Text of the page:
John G. Baker

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We present new ideas for evolving black holes through a computational grid without excision, which enable accurate and stable evolutions of binary black hole systems with the accurate determination of gravitational waveforms directly from the wave zone region. Rather than excising the black hole interiors, our approach follows the "puncture" treatment of(More)
Recent developments in numerical relativity have made it possible to reliably follow the coalescence of two black holes from near the innermost stable circular orbit to final ringdown. This opens up a wide variety of exciting astrophysical applications of these simulations. Chief among these is the net kick received when two unequal mass or spinning black(More)
We study dynamics and radiation generation in the last few orbits and merger of a binary black hole system, applying recently developed techniques for simulations of moving black holes. Our analysis of the gravitational radiation waveforms and dynamical black hole trajectories produces a consistent picture for a set of simulations with black holes beginning(More)
John G. Baker, Manuela Campanelli, 3 Frans Pretorius, 5, 6 and Yosef Zlochower Gravitational Astrophysics Laboratory, NASA Goddard Space Flight Center, 8800 Greenbelt Rd., Greenbelt, MD 20771, USA Center for Gravitational Wave Astronomy, Department of Physics and Astronomy, The University of Texas at Brownsville, Brownsville, Texas 78520 Center for(More)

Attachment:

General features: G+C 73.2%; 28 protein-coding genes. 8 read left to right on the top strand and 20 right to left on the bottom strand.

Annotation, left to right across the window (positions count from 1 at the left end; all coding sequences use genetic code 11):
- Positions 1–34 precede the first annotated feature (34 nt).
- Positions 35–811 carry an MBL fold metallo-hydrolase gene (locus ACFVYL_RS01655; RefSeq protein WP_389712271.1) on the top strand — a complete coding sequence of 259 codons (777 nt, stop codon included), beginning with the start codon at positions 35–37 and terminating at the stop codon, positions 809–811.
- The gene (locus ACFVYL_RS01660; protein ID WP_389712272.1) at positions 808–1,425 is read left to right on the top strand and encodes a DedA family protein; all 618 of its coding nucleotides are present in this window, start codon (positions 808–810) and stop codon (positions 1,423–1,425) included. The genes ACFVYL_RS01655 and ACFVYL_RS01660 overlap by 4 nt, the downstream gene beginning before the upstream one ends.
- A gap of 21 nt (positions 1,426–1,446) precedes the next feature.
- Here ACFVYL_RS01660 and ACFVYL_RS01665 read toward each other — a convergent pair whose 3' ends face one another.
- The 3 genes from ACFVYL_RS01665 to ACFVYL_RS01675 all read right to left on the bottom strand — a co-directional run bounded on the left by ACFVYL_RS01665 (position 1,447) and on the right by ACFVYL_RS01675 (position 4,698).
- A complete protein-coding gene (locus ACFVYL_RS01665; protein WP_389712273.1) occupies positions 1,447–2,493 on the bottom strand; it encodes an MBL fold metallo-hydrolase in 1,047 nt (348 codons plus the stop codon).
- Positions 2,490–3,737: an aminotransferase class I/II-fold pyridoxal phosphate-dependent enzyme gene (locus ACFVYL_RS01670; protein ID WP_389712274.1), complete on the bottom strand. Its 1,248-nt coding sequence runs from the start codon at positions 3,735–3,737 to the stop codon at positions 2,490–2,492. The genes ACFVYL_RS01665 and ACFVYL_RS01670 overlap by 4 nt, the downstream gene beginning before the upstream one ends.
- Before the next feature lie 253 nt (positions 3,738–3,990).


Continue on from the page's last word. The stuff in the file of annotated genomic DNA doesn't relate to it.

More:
The Mock LISA Data Challenges are a program to demonstrate LISA dataanalysis capabilities and to encourage their development. Each round of challenges consists of one or more datasets containing simulated instrument noise and gravitational waves from sources of undisclosed parameters. Participants analyze the datasets and report best-fit solutions for the(More)
Recent demonstrations of unexcised black holes traversing across computational grids represent a significant advance in numerical relativity. Stable and accurate simulations of multiple orbits, and their radiated waves, result. This capability is critically undergirded by a careful choice of gauge. Here we present analytic considerations which suggest(More)
General relativity predicts the gravitational wave signatures of coalescing binary black holes. Explicit waveform predictions for such systems, required for optimal analysis of observational data, have so far been achieved primarily using the post-Newtonian (PN) approximation. The quality of this treatment is unclear, however, for the important(More)
The Numerical INJection Analysis (NINJA) project is a collaborative effort between members of the numerical relativity and gravitational-wave data analysis communities. The purpose of NINJA is to study the sensitivity of existing gravitational-wave search algorithms using numerically generated waveforms and to foster closer collaboration between the(More)